Mathew N. Schmalz, College of the Holy Cross
Mathew N. Schmalz is associate professor of religious studies at the College of the Holy Cross and received his B. A. from Amherst College and his Ph.D. in the history of religions from the University of Chicago. Schmalz has been a Century, Watson, Fulbright, and AIIS Fellow, and resided in India, Pakistan, and Sri Lanka for a total of four years as a student and researcher. He has published over fifty articles and essays that engage global Catholicism (particularly in South Asia), Catholic theology and spirituality, Mormonism, and The Watchtower movement. He is co-editor of Engaging South Asian Religions: Boundaries, Appropriations, and Resistances (SUNY, 2012, with Peter Gottschalk) and author of Mercy Matters: Opening Yourself to the Life Changing Gift (OSV, 2016). Schmalz has also written over one hundred opinion pieces that have appeared in On Faith, Crux, The Huffington Post and the in the print editions of The Washington Post, Commonweal Magazine, US Catholic, The National Catholic Reporter, the Providence Journal, and the Telegram & Gazette. He has provided expert commentary to USA Today, The New York Times, ABC's Good Morning America, NPR, CNBC, Hardball with Chris Matthews, and U.S. News & World Report, among others. In addition to being founding editor of the Journal of Global Catholicism, Schmalz serves on the editorial boards of Asian Horizons, Christian Higher Education, and Dialogue: A Journal of Mormon Thought. He is a grateful husband and father.
Marc Roscoe Loustau, College of the Holy Cross
Marc Roscoe Loustau is a visiting lecturer and postdoctoral fellow in the Religious Studies Department at the College of the Holy Cross. He received a doctoral degree in religious studies in 2015 and a masters of divinity in 2006, both from Harvard Divinity School. He graduated with honors with a bachelor of arts in social anthropology from Reed College in 2000. He is currently preparing a book manuscript and proposal based on three years of ethnographic and archival research at the Șumuleu Ciuc (Hu: Csíksomlyó) pilgrimage site in Transylvania, Romania. In addition to several book reviews, Loustau is the author of an article forthcoming in the Journal of Contemporary Religion: “Risking a Miracle: Transcendentally-Oriented Improvisation and Catholic Charismatics’ Involvement in a Transylvanian Canonization,” and “‘Our Priest Shouldn’t Be Harmed!’” Vulnerability and the Mass in Transylvanian Charismatic Catholicism,” under review at Numen. He is the recipient of multiple awards and research grants, including a Dissertation Finishing Grant from the Panel on Theological Education (2013), and East European Language Training Grant from American Council of Learned Societies (2011) a Frederick Knox Traveling Fellowship from Harvard University (2009) and a John L. Loeb Fellowship from Harvard Divinity School (2009). He currently teaches courses on Global Catholicism, Ethnographic Research Methods, and Charismatic and Pentecostal Christianities.
Kerry P. C. San Chirico, Villanova University
Kerry P. C. San Chirico is assistant professor of interfaith and interreligious studies at Villanova University. Born and raised in Monterey, California, he holds a bachelor’s degree in political science from Santa Clara University, and masters degrees from Princeton Seminary, Rutgers University, St. Vladimir’s Seminary, and Boston College. He holds a doctorate in religious studies (South Asian religions) from the University of California, Santa Barbara. With expertise in Indian religions and global Christianities, his scholarly interests include South Asian bhakti, vernacular Hinduisms, inter-religious interaction and exchange, and theory and method in the study of religion. Recent publications include the chapter “Religion in the Practice of Daily Life in India” in the multi-volume series Religion and Everyday Life and Culture (Praeger, 2010) and “Between Christian and Hindu: Khrist Bhaktas, Catholics, and the Negotiation of Devotion in the Banaras Region” in Constructing Indian Christianities (Routledge India, 2014). He is co-editor of the forthcoming book Hagiography and Religious Truth (Bloomsbury), which explores sanctity across religious traditions. Currently the Secretary of the Society for Hindu-Christian Studies, San Chirico resides in Narberth, Pennsylvania with his wife and three daughters.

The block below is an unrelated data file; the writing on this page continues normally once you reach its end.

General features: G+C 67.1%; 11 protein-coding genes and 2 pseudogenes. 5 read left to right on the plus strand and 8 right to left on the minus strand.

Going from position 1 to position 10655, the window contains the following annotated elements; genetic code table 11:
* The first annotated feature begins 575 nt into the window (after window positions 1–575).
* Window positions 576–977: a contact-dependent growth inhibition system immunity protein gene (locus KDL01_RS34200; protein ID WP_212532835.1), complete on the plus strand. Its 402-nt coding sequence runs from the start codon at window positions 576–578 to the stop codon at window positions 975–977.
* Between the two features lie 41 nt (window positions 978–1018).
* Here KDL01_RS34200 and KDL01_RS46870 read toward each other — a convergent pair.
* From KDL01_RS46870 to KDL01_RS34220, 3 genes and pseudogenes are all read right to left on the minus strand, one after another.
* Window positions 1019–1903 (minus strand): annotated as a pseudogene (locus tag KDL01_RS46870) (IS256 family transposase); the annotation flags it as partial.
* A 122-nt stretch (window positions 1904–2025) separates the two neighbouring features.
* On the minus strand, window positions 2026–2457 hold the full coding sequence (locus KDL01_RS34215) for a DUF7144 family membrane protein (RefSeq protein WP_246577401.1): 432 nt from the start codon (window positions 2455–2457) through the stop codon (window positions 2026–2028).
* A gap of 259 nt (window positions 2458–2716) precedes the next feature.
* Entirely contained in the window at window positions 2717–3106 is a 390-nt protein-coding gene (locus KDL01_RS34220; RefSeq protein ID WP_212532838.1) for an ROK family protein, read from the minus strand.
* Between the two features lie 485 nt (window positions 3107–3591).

Danielle Kane, College of the Holy Cross
Danielle Kane is associate director for communications of the Rev. Michael C. McFarland, S.J. Center for Religion, Ethics and Culture at the College of the Holy Cross. She is the web manager for Catholics & Cultures, editing all content and producing all multimedia for the site. A seasoned nonprofit communications professional, she has authored and edited award-winning museum publications for the Worcester Art Museum and EcoTarium and garnered regional, national and international press for these institutions. She also has served as editor of the Westford Eagle and the Littleton Independent, which won a first-place general excellence award from the New England Press Association and a merit award from the New England Newspaper Association during her tenure. Kane, who holds a B.S. in communications from Ithaca College, is raising two sons with her husband in Brookfield, Massachusetts.
Rebecca Krier is an educator for girls who teaches at Newton Country Day School of the Sacred Heart. She studied religious studies and philosophy at the College of the Holy Cross, and continued to Yale Divinity School for a masters in the philosophy of religion. She received her MPhil in educational research from the University of Cambridge. Krier is contributing lesson plans for Catholics & Cultures Educator Resources and creates educational content for Newsela.